Saturday, June 18, 2011

Wright-Patterson Museum visit, Pt. 7.

The museum has modern aircraft, too. Here's a McDonnell Douglas F-15A Eagle. The F-15 is a twin-engine, high-performance, all-weather air superiority fighter. First flown in 1972, the Eagle entered U.S. Air Force service in 1974. The Eagle's most notable characteristics are its great acceleration and maneuverability. It was the first U.S. fighter with engine thrust greater than the basic weight of the aircraft, allowing it to accelerate while in a vertical climb.
In the Research and Development Annex, they have, among other things, a Lockheed YF-12A. (There's another one inside the main museum...like I said--they've got multiples of just about everything!)
The XB-70 Valkyrie. A Mach 3 supersonic bomber prototype from the 1950's. This is the last one left in the world. Last time I saw this one, the museum was still keeping it outside. I'm so glad that it's under a roof now.
Here's another shot of it, with the Northrop-McDonnell Douglas YF-23A Advanced Tactical Fighter beneath it.

And here's a nose-on view of the North American F-107A, a tactical fighter bomber developed in the 1950's. It never went into production, being beaten out by Republic's F-105.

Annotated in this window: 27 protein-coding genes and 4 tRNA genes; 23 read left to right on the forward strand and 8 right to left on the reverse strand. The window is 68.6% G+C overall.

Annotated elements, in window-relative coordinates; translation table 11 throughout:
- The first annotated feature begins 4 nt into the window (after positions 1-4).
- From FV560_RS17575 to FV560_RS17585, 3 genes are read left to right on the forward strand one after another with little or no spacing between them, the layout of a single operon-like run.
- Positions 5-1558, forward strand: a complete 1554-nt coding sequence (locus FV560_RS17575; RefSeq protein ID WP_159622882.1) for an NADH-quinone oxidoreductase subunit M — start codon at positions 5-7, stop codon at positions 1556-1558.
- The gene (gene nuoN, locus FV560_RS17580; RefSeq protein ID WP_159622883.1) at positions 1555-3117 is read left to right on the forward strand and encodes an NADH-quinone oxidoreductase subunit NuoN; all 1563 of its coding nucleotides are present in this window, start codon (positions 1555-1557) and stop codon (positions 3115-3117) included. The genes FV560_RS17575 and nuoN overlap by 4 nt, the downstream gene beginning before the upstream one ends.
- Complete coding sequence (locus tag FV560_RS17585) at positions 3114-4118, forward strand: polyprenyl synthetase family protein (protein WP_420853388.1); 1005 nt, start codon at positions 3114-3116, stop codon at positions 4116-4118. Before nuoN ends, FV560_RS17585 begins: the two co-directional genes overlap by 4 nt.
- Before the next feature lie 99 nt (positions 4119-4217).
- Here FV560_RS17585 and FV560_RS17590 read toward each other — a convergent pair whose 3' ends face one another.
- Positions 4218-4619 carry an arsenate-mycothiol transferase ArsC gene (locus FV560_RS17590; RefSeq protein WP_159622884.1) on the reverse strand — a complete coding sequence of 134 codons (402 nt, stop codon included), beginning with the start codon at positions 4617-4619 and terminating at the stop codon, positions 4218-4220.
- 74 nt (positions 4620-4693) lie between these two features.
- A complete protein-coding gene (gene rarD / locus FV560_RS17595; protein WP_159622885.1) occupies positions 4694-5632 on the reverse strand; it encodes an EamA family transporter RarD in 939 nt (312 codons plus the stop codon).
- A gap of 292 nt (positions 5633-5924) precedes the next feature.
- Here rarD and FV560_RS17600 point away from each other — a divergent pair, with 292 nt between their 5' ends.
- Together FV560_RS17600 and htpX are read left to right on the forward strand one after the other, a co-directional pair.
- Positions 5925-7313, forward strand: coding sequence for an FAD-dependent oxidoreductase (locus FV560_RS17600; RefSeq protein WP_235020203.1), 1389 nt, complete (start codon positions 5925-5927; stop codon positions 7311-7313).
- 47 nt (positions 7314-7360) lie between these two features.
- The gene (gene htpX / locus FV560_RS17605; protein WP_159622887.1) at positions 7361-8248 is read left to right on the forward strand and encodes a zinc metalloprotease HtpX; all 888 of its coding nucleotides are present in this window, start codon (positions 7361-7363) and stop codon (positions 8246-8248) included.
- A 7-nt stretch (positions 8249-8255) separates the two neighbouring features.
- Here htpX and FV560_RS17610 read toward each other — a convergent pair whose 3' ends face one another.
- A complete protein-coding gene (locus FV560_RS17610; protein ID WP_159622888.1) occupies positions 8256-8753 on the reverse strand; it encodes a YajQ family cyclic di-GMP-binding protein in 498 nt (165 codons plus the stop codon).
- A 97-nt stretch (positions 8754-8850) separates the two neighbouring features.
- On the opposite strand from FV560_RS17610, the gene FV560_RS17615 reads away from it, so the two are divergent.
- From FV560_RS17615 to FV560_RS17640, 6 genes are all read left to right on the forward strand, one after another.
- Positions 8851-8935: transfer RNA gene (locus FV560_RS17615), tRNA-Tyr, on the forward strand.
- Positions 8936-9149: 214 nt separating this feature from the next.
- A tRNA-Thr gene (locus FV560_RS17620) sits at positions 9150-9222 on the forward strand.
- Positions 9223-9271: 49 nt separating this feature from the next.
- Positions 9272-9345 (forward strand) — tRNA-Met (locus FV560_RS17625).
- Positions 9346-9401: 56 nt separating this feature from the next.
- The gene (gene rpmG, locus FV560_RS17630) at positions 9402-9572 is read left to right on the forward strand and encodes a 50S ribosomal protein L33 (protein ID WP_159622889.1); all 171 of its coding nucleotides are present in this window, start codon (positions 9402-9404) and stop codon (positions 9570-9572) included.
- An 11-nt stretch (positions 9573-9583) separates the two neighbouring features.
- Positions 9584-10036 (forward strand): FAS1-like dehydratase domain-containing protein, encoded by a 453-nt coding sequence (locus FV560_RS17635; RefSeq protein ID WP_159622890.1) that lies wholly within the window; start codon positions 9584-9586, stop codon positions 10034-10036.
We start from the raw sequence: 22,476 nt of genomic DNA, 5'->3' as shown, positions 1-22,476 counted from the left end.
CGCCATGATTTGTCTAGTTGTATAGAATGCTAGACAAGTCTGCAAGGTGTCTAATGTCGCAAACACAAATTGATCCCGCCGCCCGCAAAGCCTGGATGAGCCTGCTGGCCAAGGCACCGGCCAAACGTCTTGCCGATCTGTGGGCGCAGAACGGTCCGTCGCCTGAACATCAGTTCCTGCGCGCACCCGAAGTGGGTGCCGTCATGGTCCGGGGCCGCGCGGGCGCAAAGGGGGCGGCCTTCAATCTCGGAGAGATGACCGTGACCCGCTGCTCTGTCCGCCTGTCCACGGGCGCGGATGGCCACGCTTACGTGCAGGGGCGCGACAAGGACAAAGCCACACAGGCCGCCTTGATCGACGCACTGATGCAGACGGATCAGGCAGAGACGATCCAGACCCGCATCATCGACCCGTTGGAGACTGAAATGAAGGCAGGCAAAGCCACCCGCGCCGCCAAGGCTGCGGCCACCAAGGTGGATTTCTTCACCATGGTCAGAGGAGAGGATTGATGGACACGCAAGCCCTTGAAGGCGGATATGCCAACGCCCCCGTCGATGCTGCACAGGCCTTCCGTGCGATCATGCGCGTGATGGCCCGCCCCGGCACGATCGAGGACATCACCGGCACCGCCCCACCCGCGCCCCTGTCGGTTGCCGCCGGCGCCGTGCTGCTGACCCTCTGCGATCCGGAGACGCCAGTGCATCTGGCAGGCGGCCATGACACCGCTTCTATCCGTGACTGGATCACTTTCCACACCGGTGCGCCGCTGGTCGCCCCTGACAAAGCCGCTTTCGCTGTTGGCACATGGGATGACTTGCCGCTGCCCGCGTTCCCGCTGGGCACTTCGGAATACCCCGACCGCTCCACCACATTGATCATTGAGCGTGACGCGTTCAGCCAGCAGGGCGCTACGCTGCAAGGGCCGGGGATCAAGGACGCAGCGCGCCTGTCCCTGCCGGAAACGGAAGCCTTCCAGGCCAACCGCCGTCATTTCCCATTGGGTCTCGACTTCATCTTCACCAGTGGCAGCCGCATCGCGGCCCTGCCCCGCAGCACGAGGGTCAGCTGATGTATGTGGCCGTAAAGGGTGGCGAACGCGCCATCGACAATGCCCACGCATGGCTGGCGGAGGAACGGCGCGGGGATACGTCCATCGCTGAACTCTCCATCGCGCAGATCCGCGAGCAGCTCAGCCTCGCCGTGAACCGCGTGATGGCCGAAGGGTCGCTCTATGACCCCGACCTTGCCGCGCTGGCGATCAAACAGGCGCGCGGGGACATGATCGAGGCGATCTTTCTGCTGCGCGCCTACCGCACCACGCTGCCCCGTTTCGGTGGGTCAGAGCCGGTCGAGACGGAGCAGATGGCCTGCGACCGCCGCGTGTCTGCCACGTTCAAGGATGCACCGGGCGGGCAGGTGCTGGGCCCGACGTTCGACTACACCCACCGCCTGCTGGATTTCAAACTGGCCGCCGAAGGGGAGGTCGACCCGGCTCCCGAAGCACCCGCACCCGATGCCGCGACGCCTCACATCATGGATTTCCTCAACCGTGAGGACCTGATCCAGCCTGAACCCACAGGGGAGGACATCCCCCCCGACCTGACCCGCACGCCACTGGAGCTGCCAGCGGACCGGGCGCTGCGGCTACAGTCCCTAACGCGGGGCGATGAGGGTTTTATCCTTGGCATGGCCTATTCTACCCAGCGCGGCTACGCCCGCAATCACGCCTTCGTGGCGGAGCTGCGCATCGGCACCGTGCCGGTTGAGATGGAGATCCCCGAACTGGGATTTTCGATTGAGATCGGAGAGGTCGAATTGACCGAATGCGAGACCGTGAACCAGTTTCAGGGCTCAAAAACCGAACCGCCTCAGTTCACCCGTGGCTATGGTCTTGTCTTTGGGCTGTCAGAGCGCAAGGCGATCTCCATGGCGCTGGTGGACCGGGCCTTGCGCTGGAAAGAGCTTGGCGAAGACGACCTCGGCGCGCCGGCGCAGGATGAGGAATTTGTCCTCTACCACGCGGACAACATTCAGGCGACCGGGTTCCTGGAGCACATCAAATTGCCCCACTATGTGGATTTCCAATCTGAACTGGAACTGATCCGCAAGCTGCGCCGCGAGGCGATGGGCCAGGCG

An F-100C Super Sabre in Thunderbird colors. Too cool for school.

So many great aircraft..and so many pictures that didn't really turn out good enough to post here. One more post tomorrow, and that'll about be that.

3 comments:

  1. I spent much of my childhood building models of WWI and WWII aircraft; the F-100 Super Saber was the first modern plane that I put together, but not with the Thunderbird colors.

    You just keep making my day, sir. Thank you.

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  2. Love the XB-70 pic and I too remember it being outside. Glad it found a home indoors!

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  3. Thank-You for sharing these pictures with us.

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